Five years after Ferguson uprising, still seeking justice and healing

On the fifth anniversary of Michael Brown’s death, his family and the town of Ferguson look to the past—and future—to bring about meaningful change.

Michael Brown Sr. lies stock-still on his back on the floor of an art studio in St. Louis as an artist layers papier-mache on his arms, chest, and torso.

Brown Sr. is a stand-in, the model for a life-size replica that St. Louis artist Dail Chambers is creating to represent Michael Brown Jr.—his deceased son.

In the days and weeks that followed, other artists added their own interpretations to the cast, and community leaders, family, friends, and activists affixed messages of remembrance, of hope, as well as photos and tributes to Brown Jr.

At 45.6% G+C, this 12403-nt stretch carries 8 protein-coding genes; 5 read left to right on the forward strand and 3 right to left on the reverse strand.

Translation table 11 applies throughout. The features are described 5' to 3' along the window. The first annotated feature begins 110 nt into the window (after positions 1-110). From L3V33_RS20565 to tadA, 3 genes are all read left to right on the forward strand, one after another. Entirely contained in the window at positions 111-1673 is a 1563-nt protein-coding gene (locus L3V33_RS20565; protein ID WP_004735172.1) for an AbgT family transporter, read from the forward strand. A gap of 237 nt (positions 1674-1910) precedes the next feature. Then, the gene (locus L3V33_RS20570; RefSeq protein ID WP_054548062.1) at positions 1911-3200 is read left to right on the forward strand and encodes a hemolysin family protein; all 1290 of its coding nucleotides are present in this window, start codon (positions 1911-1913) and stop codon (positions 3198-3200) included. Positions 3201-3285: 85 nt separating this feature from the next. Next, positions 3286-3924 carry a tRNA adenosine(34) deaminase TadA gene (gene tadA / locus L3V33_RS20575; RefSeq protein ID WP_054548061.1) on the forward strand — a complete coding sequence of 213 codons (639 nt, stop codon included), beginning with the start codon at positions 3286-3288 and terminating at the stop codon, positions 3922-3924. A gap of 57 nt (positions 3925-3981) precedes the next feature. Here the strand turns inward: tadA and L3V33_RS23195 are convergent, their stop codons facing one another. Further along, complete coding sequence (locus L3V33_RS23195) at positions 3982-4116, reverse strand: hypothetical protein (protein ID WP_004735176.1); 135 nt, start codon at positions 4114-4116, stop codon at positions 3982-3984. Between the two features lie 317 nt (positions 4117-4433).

“Although everybody else has left since your death, we are still here fighting,” one 16-year-old girl wrote.

The final exhibit, called “As I See You,” will be part of a memorial Aug. 9–11 for Brown Jr., five years after a police officer took the 18-year-old’s life in Ferguson, Missouri.

The memorial weekend’s events will include a private unveiling of the exhibit for the family members of 25 victims of police killings across the country, and will coincide with the first national reparations convening in Ferguson, beginning Aug. 8.

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